Spring 2021 Texan Debate

By: Madison Reed

Associate Producer

On Wednesday, Apr. 21, the second Texan Debate of the 2020-2021 academic year took place. This semester the argument was, “This house moves to eliminate all tuition fees at state colleges and universities for Texas residents.”

The debaters were Destinee King as the prime minister, Dustin Montgomery as the member of government, ​Summer Schulze as the leader of opposition and Kaitlin Garcia as the member of opposition.

Pictured L-R: Kaitlin Garcia, Summer Schulze, Winston Dawson, Destinee King and Dustin Montgomery.
Photo by Madison Reed.

Due to the coronavirus, the Texan Debate wasn’t able to have a face-to-face audience. Rather than let this keep them from debating, the debate was live streamed on YouTube for a safer, contact-free interaction for its audience.

In order to find out who the winner of the debate was, two polls were taken—one before the debate and one after the debate. The poll at the end is the one that decides who won the debate based on how many votes each side gets.

The beginning poll stated 45 percent of people believed tuition should be eliminated and 55 percent believed it shouldn’t be eliminated. This opening poll not only allows the audience to participate in the debate, but also helps see where the audience is on the situation before the debate begins. This allows the debaters to know at the end if the audience was swayed by their arguments.

After the first poll, the government took to the podium. King began by giving her opening statements about why a college education should be free to all students.

King began the debate by defining what tuition included, what a state school consisted of and what a Texas resident was.

King said, “We eliminate all tuition fees, lab fees and all costs directly associated with the classroom. This does not include housing, food and/or transportation. We define a state college as a state funded school in Texas such as a state, junior or trade college. We define Texas residence as one who has been a legal resident in Texas for a minimum of five years.”

“Establishing a free higher education,”” King continued, “would be better for students mental and physical health. Stress is a negative factor to school and contributes to a negative decline in academic progress, poor mental health and also takes a toll on individuals physical health. Keeping students from stressing about massive debt will help them focus on their work without the fear of wasting money due to academic slip ups.”

After King, the leader of opposition approached the podium to give her opening arguments for why making college free to everyone will have lasting consequences.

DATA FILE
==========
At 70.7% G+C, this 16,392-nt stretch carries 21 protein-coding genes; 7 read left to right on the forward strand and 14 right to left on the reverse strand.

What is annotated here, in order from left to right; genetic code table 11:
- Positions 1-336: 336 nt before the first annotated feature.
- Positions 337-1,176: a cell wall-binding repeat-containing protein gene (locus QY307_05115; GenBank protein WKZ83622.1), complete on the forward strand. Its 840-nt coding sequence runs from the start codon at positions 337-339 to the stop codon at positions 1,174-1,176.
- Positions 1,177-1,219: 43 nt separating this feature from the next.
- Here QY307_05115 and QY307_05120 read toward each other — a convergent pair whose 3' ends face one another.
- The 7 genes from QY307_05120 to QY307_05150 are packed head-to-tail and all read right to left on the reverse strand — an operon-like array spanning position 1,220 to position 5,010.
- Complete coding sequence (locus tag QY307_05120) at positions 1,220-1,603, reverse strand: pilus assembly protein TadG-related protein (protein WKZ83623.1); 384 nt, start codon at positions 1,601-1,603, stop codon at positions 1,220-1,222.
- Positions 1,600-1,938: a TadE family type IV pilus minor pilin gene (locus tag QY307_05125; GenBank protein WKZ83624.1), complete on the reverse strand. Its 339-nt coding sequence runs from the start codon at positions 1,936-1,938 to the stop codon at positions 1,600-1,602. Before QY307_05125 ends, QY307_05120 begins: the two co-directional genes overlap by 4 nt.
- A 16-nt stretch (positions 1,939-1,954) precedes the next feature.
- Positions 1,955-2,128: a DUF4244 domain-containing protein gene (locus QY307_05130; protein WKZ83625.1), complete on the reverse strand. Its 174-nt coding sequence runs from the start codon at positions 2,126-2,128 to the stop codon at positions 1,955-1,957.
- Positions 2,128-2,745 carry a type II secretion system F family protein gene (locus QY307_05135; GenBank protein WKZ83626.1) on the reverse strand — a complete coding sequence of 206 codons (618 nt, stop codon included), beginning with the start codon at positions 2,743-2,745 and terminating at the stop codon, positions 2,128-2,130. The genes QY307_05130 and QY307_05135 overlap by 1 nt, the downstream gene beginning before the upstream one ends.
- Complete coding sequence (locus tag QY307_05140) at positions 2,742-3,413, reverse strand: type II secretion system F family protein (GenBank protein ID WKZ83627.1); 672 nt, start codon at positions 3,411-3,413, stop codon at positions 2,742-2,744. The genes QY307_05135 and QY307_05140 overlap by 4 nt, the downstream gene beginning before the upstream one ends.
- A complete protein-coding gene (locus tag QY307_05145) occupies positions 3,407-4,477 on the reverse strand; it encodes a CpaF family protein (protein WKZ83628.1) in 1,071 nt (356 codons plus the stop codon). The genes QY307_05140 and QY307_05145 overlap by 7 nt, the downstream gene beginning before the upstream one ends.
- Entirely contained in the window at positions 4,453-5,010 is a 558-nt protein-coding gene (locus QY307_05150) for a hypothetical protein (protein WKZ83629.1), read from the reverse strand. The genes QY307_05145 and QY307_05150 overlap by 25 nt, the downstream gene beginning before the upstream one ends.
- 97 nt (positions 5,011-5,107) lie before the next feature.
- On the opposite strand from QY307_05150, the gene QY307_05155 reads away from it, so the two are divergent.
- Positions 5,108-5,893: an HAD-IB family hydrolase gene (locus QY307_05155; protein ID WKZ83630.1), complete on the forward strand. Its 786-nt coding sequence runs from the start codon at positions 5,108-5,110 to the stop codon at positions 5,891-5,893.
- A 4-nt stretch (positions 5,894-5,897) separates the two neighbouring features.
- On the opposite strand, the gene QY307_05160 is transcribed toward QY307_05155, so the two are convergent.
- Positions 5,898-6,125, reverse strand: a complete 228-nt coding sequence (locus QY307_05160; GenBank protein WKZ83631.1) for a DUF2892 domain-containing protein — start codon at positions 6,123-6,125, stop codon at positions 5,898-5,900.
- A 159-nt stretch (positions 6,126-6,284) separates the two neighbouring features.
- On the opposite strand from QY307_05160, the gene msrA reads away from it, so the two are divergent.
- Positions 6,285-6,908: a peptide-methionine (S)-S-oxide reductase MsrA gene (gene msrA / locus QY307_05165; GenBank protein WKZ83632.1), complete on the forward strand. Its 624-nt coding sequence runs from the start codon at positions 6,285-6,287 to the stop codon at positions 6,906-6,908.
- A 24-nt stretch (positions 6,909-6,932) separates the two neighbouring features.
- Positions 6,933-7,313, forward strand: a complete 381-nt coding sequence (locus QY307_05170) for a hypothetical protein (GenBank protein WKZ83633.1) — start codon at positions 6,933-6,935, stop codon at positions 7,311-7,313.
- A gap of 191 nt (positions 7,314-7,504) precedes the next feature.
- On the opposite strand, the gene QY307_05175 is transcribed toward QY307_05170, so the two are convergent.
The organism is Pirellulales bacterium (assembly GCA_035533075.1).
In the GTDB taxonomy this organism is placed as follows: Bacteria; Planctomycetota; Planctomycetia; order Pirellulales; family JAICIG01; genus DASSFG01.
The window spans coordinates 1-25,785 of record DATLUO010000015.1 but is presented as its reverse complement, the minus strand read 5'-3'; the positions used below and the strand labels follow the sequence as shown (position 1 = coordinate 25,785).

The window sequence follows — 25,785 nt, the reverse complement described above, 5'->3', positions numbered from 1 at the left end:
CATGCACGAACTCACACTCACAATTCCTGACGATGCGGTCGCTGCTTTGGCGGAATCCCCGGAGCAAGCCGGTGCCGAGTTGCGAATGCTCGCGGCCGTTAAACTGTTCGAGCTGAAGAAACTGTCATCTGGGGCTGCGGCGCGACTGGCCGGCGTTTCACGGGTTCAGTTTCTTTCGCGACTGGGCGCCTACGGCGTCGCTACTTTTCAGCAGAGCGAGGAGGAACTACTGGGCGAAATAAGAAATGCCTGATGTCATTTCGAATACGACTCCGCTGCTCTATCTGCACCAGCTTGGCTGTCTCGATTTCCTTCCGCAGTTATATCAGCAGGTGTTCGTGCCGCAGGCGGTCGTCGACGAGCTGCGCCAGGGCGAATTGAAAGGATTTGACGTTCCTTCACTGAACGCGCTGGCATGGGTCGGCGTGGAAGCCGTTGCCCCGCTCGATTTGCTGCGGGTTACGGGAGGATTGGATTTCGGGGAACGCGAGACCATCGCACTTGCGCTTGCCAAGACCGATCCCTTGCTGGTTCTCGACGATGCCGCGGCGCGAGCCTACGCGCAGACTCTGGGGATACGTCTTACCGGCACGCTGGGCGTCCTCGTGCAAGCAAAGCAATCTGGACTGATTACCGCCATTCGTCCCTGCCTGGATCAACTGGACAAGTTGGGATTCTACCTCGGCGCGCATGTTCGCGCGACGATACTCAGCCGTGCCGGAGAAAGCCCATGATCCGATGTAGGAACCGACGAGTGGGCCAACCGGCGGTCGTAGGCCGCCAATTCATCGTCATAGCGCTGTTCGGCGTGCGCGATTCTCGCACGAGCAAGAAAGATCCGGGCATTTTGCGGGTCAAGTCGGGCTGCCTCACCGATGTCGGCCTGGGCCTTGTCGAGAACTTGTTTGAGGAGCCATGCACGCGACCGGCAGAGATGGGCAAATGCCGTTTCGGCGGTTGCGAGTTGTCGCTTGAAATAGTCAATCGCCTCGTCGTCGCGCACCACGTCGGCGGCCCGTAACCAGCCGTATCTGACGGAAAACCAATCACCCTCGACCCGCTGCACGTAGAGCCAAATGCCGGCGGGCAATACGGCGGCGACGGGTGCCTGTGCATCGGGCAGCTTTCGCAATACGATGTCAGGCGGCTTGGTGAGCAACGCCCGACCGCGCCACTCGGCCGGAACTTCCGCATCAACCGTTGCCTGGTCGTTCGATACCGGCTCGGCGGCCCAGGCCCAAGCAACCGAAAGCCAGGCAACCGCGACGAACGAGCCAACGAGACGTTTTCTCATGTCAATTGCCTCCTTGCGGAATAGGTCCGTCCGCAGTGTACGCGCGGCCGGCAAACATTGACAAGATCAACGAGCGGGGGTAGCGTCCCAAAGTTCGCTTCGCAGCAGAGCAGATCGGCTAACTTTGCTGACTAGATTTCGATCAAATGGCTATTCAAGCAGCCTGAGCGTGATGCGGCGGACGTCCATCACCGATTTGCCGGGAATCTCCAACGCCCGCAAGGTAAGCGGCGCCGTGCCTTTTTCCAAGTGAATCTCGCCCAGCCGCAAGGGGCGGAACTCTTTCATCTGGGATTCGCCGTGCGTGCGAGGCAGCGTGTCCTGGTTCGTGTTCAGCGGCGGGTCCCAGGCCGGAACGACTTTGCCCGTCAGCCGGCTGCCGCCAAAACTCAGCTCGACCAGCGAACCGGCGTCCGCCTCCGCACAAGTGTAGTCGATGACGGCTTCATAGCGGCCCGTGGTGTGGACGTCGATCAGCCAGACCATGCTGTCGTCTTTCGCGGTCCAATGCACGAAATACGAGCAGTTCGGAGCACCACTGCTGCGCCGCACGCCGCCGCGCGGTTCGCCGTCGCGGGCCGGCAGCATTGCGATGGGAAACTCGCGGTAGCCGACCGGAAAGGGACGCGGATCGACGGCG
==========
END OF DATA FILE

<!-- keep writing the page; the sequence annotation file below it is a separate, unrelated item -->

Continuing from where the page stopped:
Schulze opened with, “The opposition does not support the elimination of all tuition fees for state colleges and universities for all Texas residence. However, the opposition does the government’s keywords defined and would also like to include the keyword defined of low income—a term meaning an individual whose family’s taxable income for the preceding year did not exceed 150 percent of the poverty level amount according to the U.S. Department of Education—and taxes—a compulsory contribution to state revenue levied by the government on workers’ income and business profits or added to the cost of some goods, services and transactions.”

“Making college free,” Schulze later said, “does not mean that college is actually free. The cost of college just shifts from the student to the taxpayer…allowing access to free college will only depreciate the value of the degree. Giving everyone access to a degree will create poor quality students and will flood the market with poor quality workers.”

Next, Montgomery, a member of government, gave his arguments for eliminating tuition; however, he did not speak very long—only about two minutes.

After Montgomery, Garcia started her arguments.

Garcia said, “The first point that my opposition mentioned was mental health. She said that the mental health would increase if they didn’t have to worry about paying for student loans. Honestly, we aren’t really paying for student loans right now—six months after we graduate we will—but for now, most of us are worried about having to pay for groceries, gas and things like that—and also rent. If we were to raise taxes to pay for college tuition then we would have insane rates, gas would go up and taxes overall would go up. It would be crazy to try to live—especially on a part-time job.”

To finish the debate both the Prime Minister and the Leader of Opposition spoke again to round up their arguments and respond to their opposers’ arguments.

Once the debaters had finished their arguments, the poll was once again brought to the audience’s attention and voting underwent once again. The final score cam out to 31 percent for the elimination and 69 percent against the elimination of college tuition. Opposition took the victory.

At the end, Winston Dawson, the director of the Texan Debate asked the debaters a few questions about the debate including, “Did you learn anything from this debate—did it change tour mind on how you felt before coming into it?” and “What do yo feel like yo could have done differently for the debate?”

All four students gave their responses explain what they learned, whether or not their minds were changed on the matter and what they wished they could have done differently.

They also explained how it was different speaking to a camera rather than to a live audience and later expressed their hopes to return to a live audience next semester.

If you would like to watch the Texan Debate, you can go to https://youtu.be/BI8GzV2yJmo. For more information about the Texan Debate, you can contact Winston Dawson by email at wdawson@tarleton.edu.

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